Beethoven: Symphony No. 4; Symphony No. 5

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COMPOSERS: Beethoven
ALBUM TITLE: Beethoven Symphonies
WORKS: Symphony No. 4; Symphony No. 5
PERFORMER: Minnesota OrchestraOsmo Vänska


It’s only two years since Osmo Vänskä took over as music director of the Minnesota Orchestra, but on the evidence of this recording he has already fashioned it into a superbly responsive ensemble.

Immediately evident is the meticulousness with which he distinguishes between piano and pianissimo at one end of the dynamic scale, and forte and fortissimo at the other. Symphony No. 4’s slow introduction is admirably mysterious, and without a single spurious accent, so that the music seems to grope its way only gradually towards the light; while the scrupulous observation of Beethoven’s dynamic markings in the Fifth Symphony allows everything to fall into place with impeccable logic.

Interpretatively these are fairly traditional readings, and none the worse for that, though the third movement of No. 4 is noticeably slower than usual. Perhaps Vänskä is paying more attention to the ‘menuetto’ label found in some early sources than to Beethoven’s ‘Allegro molto e vivace’ tempo indication. If so, the performance fits in well with the Classical cut of the work as a whole; it also allows him to impart a graceful lilt to the trio section, which Beethoven wanted played a little slower than the remainder, without a jarring change in tempo.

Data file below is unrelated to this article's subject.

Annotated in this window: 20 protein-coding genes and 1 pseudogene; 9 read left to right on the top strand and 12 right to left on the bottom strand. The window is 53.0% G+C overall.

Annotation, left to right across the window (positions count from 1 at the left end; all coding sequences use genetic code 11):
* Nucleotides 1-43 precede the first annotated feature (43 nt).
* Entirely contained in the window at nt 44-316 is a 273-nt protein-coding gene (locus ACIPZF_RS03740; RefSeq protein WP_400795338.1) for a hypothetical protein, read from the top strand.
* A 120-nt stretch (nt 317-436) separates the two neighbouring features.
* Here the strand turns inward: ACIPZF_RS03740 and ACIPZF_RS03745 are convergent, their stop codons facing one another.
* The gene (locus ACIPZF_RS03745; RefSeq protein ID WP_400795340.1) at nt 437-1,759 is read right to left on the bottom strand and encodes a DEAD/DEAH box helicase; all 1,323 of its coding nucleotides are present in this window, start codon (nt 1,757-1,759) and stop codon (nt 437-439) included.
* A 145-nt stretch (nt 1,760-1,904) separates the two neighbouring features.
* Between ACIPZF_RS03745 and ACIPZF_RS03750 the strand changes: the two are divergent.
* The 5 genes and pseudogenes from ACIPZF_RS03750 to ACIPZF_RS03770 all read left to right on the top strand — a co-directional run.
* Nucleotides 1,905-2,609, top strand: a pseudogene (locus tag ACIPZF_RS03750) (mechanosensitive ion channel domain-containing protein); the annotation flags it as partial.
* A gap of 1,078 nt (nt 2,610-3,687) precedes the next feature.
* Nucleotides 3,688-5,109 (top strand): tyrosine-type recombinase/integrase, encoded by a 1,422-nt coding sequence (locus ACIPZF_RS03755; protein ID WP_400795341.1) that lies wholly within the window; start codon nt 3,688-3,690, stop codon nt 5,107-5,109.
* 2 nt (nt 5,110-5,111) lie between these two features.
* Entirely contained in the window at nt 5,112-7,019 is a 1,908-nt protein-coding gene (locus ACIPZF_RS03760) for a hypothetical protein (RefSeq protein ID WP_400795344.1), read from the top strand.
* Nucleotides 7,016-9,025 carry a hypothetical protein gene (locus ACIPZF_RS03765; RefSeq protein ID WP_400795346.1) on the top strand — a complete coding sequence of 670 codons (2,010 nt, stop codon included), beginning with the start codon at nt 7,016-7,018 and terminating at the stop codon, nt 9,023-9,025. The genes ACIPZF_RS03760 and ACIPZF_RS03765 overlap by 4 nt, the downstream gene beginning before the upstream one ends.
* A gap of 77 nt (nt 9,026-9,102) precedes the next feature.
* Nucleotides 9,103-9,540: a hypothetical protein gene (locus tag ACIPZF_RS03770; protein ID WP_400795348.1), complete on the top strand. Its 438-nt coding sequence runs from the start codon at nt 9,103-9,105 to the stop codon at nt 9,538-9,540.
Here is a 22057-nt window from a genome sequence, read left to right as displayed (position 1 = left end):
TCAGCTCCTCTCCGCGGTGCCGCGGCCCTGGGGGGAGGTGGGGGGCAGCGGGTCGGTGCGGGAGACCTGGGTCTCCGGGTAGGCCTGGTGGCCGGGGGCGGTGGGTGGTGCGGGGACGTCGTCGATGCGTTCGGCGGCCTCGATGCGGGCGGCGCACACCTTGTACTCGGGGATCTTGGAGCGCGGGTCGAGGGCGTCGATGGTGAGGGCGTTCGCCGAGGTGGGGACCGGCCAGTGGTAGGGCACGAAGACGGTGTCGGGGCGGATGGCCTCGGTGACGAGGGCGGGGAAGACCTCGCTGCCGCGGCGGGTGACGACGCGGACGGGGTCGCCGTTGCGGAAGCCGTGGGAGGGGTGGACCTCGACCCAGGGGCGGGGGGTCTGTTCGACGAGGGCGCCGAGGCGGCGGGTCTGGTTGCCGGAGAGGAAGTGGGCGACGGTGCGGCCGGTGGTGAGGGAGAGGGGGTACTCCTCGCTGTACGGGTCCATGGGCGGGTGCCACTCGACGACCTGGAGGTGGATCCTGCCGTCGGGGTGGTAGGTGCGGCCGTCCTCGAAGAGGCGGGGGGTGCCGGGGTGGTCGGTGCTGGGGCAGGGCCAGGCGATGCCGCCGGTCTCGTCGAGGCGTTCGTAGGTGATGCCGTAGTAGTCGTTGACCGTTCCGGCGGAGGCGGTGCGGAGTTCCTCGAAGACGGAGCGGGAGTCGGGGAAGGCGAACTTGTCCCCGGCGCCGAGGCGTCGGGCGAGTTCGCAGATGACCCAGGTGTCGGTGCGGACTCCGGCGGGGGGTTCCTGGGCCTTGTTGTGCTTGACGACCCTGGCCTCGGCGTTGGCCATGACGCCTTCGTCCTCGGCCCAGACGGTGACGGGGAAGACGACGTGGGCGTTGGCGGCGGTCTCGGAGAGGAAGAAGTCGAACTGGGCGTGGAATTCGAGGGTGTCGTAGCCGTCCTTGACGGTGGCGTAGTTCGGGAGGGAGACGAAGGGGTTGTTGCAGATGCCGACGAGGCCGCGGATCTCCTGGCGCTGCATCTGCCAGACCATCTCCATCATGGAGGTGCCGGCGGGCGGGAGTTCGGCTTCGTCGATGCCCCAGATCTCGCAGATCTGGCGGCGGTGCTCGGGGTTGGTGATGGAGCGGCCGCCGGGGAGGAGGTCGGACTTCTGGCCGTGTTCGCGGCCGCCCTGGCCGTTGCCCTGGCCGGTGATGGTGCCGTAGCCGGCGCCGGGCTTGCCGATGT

Simon Rattle and the Vienna Philharmonic give an equally sparkling account of No. 4, and are superbly dramatic in No. 5. Abbado is also impressive in the Fifth, handling the transition between its last two movements with a fine sense of hushed tension, and allowing the Berlin Philharmonic’s trumpets ringing out thrillingly at the start of the finale.

But unlike Rattle and Vänskä, Abbado doesn’t have his first and second violins answering each other as they should from opposite sides of the platform; and – much more controversially – he restores the full reprise of the scherzo and trio that Beethoven decided at the last moment to delete from the score.

This recording, made in the fine acoustic of the Orchestra Hall at Minneapolis, sounds impressive in stereo, and even more vivid in full surround-sound. Anyone wanting Beethoven symphonies in state-ofthe-art sound should not hesitate.


Benchmark Rattle VPO EMI 557 4452